Tag: Meat (Page 1 of 2)

The JeniEats Brief Guide To Ham: Cooking It + Ideas For Leftovers

One thing that’s not a mystery: How much I love ham.

Growing-up, I looked forward to our family’s Easter dinner because of ham. Partly because of that cheesy potato hot dish topped with crushed corn flakes, but mostly because of ham. The leftovers were the best.

The good thing about preparing a ham is that it’s really, really easy. It’s already cooked, so all you have to do is heat it through and add some sauce. Our family was divided over raisin sauce. Half loved it and the other half hated it, reaching for the mustard instead. My favorite glaze combines the best of both worlds: Sweet fruit jam and mustard.

Ham ramblings aside, here’s a guide to all of my recipes that include ham. You’ll find my first adventure cooking a giant ham to ideas for using up your leftovers.

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Recipe for Meatloaf Meatballs With Mom Glaze

Lots of people have bad memories of meatloaf, but it’s always remained one of my favorite foods.

Growing-up, my mom always prepared the recipe from the back of the Quaker Oats box. She always spread a mixture of brown sugar and ketchup on the top of the loaf before baking and adorned it with strips of bacon. The next day, my favorite treat was enjoying cold meatloaf sandwiches. I think I looked forward to them more so than the meatloaf itself.

Food television really opened my eyes to different foods and watching people prepare familiar dishes in different ways than I’d seen at home. While my mom prepared meatloaf in a loaf pan, I’ve adopted the more freeform method of forming a mound on a pan that I first saw on Barefoot Contessa. My fondness of meatloaf led me to order it at different restaurants. Now, I don’t order it often anymore because I can usually make it better (or just as good) at home.

I’ll always remember the time I was hanging out at a grade-school friend’s house around dinner time. On our to grab our shoes at the front door, we wandered through the kitchen as her dad was making meatloaf. He was holding a big bottle of mustard and maniacally laughed as he squirted it to the meatloaf mix. My folks never added mustard to their meatloaf mix and so I made a mental note to try it someday when I had my own kitchen. Now I always add mustard to mine.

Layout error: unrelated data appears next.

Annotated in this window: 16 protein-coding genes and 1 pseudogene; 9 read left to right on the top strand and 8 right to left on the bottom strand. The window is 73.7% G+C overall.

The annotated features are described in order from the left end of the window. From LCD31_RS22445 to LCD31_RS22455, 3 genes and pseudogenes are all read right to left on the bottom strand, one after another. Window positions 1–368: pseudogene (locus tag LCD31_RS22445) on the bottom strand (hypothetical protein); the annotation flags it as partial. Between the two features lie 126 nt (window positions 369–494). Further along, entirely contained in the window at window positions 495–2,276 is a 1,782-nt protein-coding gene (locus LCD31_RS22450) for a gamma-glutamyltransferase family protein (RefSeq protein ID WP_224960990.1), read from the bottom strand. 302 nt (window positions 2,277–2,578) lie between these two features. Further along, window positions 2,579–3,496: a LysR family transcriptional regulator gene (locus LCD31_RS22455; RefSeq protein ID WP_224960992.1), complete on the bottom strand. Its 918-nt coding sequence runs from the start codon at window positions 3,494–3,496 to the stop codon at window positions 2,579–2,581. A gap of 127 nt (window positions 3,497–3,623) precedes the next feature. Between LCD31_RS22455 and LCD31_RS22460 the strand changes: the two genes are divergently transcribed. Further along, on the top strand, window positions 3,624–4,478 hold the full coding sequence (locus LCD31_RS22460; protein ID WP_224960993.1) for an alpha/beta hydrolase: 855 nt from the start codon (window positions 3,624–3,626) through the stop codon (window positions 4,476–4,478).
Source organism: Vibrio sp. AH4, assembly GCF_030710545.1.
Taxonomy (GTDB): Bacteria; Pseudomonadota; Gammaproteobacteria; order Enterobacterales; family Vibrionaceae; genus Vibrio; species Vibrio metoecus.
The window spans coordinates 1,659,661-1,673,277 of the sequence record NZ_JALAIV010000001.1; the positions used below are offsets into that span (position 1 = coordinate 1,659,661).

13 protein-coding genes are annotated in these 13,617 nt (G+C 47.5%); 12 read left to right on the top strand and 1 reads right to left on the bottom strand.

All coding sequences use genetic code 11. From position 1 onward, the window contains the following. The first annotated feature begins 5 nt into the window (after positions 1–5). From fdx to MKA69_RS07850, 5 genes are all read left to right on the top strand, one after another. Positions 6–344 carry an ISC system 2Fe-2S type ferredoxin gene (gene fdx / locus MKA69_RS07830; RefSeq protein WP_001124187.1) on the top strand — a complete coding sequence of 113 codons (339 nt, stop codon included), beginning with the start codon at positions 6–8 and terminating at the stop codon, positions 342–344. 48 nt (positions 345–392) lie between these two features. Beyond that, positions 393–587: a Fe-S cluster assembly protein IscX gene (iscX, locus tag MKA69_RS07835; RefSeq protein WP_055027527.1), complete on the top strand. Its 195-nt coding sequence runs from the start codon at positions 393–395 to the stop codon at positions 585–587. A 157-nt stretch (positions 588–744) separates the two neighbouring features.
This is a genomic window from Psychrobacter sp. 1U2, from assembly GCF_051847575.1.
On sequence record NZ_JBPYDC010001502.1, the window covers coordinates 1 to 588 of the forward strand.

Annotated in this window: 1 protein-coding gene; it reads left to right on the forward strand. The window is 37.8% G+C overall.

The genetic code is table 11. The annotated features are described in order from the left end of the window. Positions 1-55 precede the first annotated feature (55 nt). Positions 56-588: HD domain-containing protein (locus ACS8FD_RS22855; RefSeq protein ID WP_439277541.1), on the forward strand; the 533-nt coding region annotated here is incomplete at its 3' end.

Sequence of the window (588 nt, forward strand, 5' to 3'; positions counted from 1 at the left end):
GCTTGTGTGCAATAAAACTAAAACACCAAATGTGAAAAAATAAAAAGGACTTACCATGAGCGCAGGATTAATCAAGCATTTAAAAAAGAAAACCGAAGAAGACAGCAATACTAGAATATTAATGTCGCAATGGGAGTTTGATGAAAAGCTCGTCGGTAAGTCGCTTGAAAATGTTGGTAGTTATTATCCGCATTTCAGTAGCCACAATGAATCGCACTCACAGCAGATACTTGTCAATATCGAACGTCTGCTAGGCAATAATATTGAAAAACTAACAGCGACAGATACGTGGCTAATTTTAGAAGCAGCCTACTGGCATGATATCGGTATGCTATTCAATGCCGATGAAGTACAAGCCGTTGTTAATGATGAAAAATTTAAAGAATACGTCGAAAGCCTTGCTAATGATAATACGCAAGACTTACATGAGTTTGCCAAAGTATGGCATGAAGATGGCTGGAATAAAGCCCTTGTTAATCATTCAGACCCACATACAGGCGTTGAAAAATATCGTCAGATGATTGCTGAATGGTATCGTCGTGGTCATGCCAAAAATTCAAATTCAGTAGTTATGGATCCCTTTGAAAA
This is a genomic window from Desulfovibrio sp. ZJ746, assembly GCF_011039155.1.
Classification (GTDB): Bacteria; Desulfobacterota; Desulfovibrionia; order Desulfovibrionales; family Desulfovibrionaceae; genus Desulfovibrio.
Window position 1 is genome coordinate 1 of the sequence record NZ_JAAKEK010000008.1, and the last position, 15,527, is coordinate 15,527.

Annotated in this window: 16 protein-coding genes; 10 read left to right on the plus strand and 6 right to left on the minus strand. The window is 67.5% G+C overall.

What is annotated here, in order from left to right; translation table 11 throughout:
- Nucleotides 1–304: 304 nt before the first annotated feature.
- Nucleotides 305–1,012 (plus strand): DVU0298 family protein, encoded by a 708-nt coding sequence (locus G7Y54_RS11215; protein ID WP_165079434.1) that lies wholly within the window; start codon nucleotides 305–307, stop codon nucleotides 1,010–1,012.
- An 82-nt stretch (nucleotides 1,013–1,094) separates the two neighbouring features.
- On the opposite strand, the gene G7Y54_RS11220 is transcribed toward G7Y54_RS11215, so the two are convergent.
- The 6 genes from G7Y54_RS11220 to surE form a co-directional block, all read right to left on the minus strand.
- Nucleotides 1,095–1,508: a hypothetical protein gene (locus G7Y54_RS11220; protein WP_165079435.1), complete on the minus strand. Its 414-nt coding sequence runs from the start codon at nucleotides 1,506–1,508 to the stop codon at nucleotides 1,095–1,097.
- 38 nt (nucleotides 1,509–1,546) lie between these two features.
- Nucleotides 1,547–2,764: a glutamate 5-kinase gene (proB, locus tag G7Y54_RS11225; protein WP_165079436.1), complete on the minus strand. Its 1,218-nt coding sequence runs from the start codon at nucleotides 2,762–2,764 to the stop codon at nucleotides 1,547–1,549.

The real reason I turned my last batch of ground meat into meatloaf balls was because it was fun. That’s really all there is to it.

Meatloaf Meatballs With Mom Glaze
Serves two. 

Meatballs Pan

1 lb ground meat (recommend pork and beef)
1 slice of bread soaked in milk
1 handful of parsley, finely chopped
1/4 onion, minced
1 clove garlic, grated
BBQ Sauce

Brown sugar, honey or maple syrup
Chili powder


  1. Tear one slice of bread into tiny pieces and soak in milk. The bread will be easier to break down into a paste as it softens.
  2. In a bowl, mix together the ground meat, bread and milk mixture, parsley, minced onion, garlic, at least one good squirt each of mustard and your favorite BBQ sauce, and pinches of salt and pepper.
  3. If you’d like to taste-test the mixture for seasoning, cook a tiny bit of the meat in a frying pan.
  4. Form meat mixture into balls and bake at about 375ºF (or 350ºF in a convection oven) until mostly cooked through. You can flip them partway through cooking, too. *Our new place is equipped with a convection oven which cooks foods must faster than our old ones. 
  5. While the meatballs bake, mix together the sauce by combining ketchup, brown sugar, and chili powder.
  6. Glaze the tops and sides of the meatballs with sauce. Return to the oven until the meatballs are cooked and the sauce glazes. Add more sauce, if desired, and return to the oven for a few minutes.

I Tried To Cook A New Meat: My Favorite North Iowa Butcher & Oxtail Stew

Sometimes I pick favorites.

One of my favorite place to purchase meat in town is Louie’s Custom Meats in Clear Lake, Iowa. I’ve brought home ground beef, steaks, whole chickens, chicken thighs, pork butts, ham ball/loaf mix and even frozen fish fillets. Louie’s also sells stunning smoked, bone-in pork chops. I bought one on a whim and sautéed it for a quick dinner. It was so good it changed my life. Everything I make with meat from Louie’s just tastes better

I appreciate how Louie’s updates its Facebook page regularly with weekly specials. Every once in a while, they’ll receive a whole fresh fish and post photos with prices, too. Last week, Louie’s posted an update about oxtail so I stopped by and bought a couple of pounds. As you can see, oxtail really is a tail; a cow tail to be exact. I think it used to be a cheap, throwaway cut of meat but has since become trendy recently, hence its price.

Ox Tail raw

Jake and I had never eaten oxtail before, so we asked Louie and some of our friends for advice. They offered many suggestions including trimming off some of the excess fat, searing the meat, and being careful to remove the fat from the sauce after cooking. Some friends said they simmer oxtail in marinara sauce while others flavor it with bay leaves and wine.

I combined some of their suggestions with Sunny Anderson’s recipe for Oxtail Stew in the slow cooker and added a habanero pepper for heat. Those who are experienced at preparing oxtail might shake their head at my method, as I had no idea what I was doing, but in the end we enjoyed a flavorful stew.


Seared oxtail

For those put off by the thought of eating a tail, the pieces of meat become tender after hours of braising and taste like pot roast. Jake and I had no idea how to eat the oxtail and soon tossed our cutlery aside to dig in with our fingers and gnaw the meat and melting cartilage off the bone. If there’s a pretty way to eat oxtail, we’re stumped.

The actual stew is rich in flavor and texture. The lima beans melt and the collagen from the beef bones adds body. We enjoyed the stew with brown rice and crusty bread.

I Tried To Make Oxtail Stew